“I didn’t run into anybody!” he says. “I had an airplane fly over me near Saguache, and when I got to a road crossing, there was a sheriff and he said, ‘What the hell, I thought I was hallucinating!’”  The officer had been dispatched to look for lost hikers, and when Brown popped out of the woods on a bike, well, he must have seemed otherworldly. If mountain biking was a relatively unknown sport in 1990, loading up a mountain bike with road bike touring gear was almost unheard of.  

“I was using regular panniers, front and rear, on a hardtail no-shock bike and carrying a tremendous amount weight because I didn't know better,” says Brown. “It was a Merlin Mountain, one of the first titanium frames. It was an ’89 model...Rockshox just came out, but I didn't have one.”

Brown finished the trail, arriving in Durango 18 days later and 20 pounds lighter. “It was a hoot!” he says. He loved the trail so much, he came back the next year to repeat some sections with friends on foot. And he kept coming back in the years to follow to hike the trail. He didn’t bring his bike back to the CT until 10 years after his first ride. This time, Brown, an accomplished surveyor and cartographer, was going to make a map of the CT. You’d think his load would have lightened considerably, but now he was schlepping 27 additional pounds of surveying gear and equipment.

Although Brown had worked as a surveyor for a seismograph company since his early 20s, mapping the CT didn’t cross his mind during any of his first forays on the trail. At that time, the CT map was no more than a red squiggle where people estimated the trail’s path, says Brown. Users could purchase a set of maps from the CT Foundation that were made by the United States Forest Service (USFS) with funding from REI and the Colorado Lottery. Manning explains that the original CT maps weren’t an anomaly. “A hand drawn line is how all sorts of good maps were made throughout history,” he says. “Educated guesses, right?” On his inaugural ride, Brown brought those maps—which he says were “pretty crummy”—and used them with the Colorado Trail Guidebook (which offered advice such as: “Look to the south and you’ll see three peaks. Go between the first two,” recalls Brown) and a compass for navigation.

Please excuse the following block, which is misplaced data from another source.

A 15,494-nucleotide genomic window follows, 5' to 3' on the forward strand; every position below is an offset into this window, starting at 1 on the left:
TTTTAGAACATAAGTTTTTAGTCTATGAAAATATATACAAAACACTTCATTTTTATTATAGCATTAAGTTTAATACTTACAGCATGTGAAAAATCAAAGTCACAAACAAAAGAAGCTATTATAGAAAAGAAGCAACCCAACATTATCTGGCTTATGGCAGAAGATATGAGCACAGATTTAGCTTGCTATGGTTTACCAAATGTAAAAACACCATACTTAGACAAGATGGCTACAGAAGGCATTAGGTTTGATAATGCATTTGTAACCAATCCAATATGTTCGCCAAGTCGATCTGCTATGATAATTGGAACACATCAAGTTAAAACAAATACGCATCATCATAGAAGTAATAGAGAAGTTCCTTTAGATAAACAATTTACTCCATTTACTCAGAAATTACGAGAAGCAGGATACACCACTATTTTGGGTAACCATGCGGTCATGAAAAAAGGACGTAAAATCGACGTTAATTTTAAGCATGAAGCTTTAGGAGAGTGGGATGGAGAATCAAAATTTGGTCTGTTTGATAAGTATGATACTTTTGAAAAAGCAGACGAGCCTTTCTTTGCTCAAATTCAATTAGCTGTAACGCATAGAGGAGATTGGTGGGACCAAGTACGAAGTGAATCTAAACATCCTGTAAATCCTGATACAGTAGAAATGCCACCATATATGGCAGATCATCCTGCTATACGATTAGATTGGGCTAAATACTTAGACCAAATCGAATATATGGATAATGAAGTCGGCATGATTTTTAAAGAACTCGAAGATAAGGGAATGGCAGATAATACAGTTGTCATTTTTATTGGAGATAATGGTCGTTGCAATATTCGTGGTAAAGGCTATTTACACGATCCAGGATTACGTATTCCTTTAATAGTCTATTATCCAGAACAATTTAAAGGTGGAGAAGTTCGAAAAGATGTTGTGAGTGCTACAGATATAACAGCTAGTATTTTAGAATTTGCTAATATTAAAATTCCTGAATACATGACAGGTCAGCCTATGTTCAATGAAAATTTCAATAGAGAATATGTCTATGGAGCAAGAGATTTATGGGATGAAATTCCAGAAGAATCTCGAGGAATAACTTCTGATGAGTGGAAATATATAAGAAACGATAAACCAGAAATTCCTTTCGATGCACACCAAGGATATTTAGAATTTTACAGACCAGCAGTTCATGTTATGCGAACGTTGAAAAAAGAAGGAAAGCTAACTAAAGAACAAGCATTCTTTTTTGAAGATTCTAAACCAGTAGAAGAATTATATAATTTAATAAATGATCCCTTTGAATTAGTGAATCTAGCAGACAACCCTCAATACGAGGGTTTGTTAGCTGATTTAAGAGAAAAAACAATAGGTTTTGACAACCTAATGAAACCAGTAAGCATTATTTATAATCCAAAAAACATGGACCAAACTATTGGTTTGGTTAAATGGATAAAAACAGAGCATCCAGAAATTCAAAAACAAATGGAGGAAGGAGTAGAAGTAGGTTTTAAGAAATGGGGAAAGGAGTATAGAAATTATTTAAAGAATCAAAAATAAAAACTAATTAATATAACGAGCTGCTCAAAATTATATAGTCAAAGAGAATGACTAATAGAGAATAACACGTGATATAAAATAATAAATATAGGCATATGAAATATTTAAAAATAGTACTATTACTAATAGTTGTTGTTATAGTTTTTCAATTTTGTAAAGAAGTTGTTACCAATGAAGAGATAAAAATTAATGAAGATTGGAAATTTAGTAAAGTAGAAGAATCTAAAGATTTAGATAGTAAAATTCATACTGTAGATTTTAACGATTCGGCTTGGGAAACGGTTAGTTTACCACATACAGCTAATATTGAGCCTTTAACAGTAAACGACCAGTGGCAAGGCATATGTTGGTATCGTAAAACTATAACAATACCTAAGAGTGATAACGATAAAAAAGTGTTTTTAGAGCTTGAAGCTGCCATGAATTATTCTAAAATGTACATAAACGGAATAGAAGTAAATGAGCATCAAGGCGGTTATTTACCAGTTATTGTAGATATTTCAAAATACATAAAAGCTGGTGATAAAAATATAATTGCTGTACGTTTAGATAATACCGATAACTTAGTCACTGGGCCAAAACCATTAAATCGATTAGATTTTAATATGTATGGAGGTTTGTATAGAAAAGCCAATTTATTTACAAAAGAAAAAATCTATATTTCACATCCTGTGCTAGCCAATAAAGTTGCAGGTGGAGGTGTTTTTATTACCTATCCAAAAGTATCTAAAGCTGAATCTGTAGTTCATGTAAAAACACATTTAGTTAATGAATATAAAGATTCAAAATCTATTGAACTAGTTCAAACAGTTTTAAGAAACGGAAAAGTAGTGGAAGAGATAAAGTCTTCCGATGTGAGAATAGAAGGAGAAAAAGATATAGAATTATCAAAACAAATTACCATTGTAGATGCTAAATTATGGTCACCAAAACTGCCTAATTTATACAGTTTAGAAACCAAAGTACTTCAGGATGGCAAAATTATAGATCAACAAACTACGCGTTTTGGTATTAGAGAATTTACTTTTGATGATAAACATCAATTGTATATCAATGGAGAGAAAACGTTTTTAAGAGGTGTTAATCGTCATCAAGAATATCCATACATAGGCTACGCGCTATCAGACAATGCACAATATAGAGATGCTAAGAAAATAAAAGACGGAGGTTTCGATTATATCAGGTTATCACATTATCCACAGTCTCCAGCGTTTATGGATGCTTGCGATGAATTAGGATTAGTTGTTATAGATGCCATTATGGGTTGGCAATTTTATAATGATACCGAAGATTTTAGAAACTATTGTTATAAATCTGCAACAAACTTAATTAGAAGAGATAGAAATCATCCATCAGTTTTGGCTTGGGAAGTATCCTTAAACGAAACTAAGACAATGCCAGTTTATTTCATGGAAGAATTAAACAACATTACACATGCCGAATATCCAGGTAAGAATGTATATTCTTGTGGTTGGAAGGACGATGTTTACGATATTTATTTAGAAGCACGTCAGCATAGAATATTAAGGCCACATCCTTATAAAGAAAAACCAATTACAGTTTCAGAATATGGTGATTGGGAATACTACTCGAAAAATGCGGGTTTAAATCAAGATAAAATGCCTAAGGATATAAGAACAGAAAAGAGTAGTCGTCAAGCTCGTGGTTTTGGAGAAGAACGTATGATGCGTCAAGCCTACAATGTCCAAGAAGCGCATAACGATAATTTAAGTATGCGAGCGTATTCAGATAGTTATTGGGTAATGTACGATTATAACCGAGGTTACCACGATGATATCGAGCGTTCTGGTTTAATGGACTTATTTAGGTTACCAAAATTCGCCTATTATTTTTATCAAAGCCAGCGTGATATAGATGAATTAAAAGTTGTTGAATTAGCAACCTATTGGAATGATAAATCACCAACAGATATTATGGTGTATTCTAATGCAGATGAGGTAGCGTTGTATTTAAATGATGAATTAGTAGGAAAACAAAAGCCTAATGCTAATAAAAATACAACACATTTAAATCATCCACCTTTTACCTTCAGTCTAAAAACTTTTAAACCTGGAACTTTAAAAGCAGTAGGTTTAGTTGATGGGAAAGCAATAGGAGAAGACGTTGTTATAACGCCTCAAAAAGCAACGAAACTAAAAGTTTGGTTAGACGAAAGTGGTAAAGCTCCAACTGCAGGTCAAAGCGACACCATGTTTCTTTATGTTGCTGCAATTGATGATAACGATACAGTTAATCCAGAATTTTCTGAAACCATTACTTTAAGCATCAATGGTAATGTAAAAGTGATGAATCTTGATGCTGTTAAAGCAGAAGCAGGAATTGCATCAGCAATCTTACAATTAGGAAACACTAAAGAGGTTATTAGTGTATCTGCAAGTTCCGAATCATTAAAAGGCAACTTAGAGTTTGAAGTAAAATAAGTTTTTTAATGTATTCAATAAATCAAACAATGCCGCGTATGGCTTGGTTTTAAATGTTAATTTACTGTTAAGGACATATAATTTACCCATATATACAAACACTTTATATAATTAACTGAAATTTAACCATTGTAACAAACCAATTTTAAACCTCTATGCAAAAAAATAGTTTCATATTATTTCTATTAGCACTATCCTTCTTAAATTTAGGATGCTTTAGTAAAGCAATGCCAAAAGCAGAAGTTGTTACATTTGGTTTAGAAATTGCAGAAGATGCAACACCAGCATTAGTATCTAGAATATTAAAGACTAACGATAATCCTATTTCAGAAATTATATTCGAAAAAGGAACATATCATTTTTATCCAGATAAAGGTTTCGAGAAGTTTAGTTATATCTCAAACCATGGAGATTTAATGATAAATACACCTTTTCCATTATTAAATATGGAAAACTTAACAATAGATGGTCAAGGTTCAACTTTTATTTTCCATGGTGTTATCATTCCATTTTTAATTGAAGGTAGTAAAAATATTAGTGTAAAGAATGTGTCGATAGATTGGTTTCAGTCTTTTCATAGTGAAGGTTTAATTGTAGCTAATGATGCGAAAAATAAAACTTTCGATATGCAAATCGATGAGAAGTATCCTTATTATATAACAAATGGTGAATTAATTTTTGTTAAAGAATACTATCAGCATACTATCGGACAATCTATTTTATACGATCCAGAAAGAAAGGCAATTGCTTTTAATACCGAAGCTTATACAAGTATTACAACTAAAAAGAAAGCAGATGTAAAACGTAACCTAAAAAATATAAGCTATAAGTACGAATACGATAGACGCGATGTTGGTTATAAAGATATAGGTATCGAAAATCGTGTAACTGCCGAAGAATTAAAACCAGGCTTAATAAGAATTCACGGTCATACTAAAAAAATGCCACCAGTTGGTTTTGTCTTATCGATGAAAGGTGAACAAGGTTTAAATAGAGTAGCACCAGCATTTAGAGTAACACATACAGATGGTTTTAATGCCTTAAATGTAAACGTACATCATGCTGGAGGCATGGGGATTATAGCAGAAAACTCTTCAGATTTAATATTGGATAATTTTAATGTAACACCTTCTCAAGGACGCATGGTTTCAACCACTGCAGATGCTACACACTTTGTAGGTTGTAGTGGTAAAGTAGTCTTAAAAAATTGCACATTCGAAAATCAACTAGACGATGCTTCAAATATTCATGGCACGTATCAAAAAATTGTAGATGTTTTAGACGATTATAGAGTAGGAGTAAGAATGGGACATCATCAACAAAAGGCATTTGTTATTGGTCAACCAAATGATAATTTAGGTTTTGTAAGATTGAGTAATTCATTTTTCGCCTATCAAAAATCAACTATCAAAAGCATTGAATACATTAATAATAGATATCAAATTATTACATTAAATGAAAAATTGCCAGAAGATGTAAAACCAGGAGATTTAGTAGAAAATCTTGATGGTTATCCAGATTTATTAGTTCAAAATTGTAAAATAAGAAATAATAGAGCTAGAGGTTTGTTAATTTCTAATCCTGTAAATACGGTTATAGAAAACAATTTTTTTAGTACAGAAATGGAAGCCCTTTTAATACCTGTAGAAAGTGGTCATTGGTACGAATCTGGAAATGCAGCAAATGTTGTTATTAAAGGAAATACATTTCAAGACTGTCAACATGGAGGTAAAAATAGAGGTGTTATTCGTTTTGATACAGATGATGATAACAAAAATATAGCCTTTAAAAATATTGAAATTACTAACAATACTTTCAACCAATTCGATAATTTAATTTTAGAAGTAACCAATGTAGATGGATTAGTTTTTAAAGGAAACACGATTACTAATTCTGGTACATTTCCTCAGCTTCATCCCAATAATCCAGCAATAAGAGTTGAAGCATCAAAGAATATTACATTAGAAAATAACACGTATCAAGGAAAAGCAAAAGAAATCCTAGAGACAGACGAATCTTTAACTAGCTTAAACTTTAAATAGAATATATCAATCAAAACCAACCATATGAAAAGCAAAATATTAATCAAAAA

When GPS and surveying technology improved, the CT Foundation published a plea in their newsletter, Tread Lines, in 2000 asking for volunteers to help them make better maps. Brown replied immediately.

Jerry Brown (left) and Bill Manning, the executive director of the CT Foundation, study the original maps of the Colorado Trail. Photo Credit: Betsy Welch

“They wanted to see if people would carry a Garmin GPS and map the trail with it,” he says. “But [Garmins] were horrible then, not suited for something like that.” Brown replied that he had better equipment to survey the trail and volunteered to do the work. His own top-of-the-line equipment allowed him to record a position every second as the trail was either hiked or mountain biked. Still, in 2000, the gear was heavy. Each battery for Brown’s GPS unit, a survey-grade Pathfinder PRO XRS GPS receiver that charted satellite signals, weighed 2.5 pounds and only lasted two hours.

“Picture an old lead acid battery that you put in a camcorder,” says Brown. He recruited friends and volunteers to hike in new batteries and tote out the old ones throughout the entire trail. When he met with volunteers to switch out batteries, Brown would download the data onto hard drives that they also hiked in. In total, over 466,000 positions were recorded in either 1- or 5-second intervals.